21% of those who use social networking sites or Twitter belong to a group on a social networking site that is involved in political or social issues, or that is working to advance a cause.

“Those who use social media to participate in civic and political life are more diverse in socio-economic terms than those who participate in civic affairs through more traditional online and offline activities such as signing petitions or interacting with news organizations.” — Pew Research Center

As social media tools mature, users are finding new ways to harness their power. We’re seeing political movements use social media to create meaningful change in the world. Our “cognitive surplus” or the amount of free time that we can use as a collective society to work towards a common goal, can be used in many ways. Wikipedia is probably the most commonly used example of the power of cognitive surplus — people use their collective knowledge and free time to compiles hundreds of thousands of articles.

Wikipedia and political action aren’t the only two applications for cognitive surplus, however. Ushahidi is an organization started by Ory Okolloh with a goal to help Kenyan citizens track outbursts of violence. As it turns out, Okolloh’s site is actually more accurate at reporting outbursts than mainstream news organizations.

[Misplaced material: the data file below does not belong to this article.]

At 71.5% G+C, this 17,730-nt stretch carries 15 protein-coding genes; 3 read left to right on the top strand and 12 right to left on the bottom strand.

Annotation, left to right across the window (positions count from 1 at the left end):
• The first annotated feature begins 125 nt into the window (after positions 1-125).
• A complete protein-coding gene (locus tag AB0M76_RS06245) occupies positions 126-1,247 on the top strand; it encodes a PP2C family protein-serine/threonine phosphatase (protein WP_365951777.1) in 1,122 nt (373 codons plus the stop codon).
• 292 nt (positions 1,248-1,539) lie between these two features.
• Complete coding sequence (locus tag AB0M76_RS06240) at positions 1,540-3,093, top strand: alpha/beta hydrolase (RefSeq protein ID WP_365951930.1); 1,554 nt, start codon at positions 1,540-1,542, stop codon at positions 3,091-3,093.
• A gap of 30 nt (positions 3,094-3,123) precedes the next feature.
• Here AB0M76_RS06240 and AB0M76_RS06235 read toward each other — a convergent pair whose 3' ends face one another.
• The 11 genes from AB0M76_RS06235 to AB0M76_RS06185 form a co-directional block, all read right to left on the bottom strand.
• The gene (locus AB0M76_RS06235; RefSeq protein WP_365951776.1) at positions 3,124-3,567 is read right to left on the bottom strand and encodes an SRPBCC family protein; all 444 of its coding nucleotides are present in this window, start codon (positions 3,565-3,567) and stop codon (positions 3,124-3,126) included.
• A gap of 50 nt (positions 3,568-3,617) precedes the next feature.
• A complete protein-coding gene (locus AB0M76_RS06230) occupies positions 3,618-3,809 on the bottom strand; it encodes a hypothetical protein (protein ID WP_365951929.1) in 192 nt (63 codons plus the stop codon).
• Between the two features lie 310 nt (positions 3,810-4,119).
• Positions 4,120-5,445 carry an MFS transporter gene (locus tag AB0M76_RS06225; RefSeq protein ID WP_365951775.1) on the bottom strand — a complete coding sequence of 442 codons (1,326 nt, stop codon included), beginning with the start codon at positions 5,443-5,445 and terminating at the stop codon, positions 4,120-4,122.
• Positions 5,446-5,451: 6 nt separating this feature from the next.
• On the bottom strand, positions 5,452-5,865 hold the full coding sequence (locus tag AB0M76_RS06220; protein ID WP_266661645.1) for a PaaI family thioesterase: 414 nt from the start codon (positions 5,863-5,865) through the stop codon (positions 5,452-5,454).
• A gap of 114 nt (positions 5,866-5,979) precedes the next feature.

Its obvious: we now have the capacity to harness cognitive surplus in ways that were never possible. But what will we do with this? People must now develop applications like Ushahidi, What matters now is how we use our imaginations. How can we reward public creativity, participation, and sharing to further society?

Thinking back to a how I used Facebook in 2008 when I created my account, the content and reasons behind my social participation and sharing was very different from what it’s like today. My early days in social participation through Facebook included uploading far too many photos of my friends, and leaving pointless status messages on my own wall and my friends’ walls.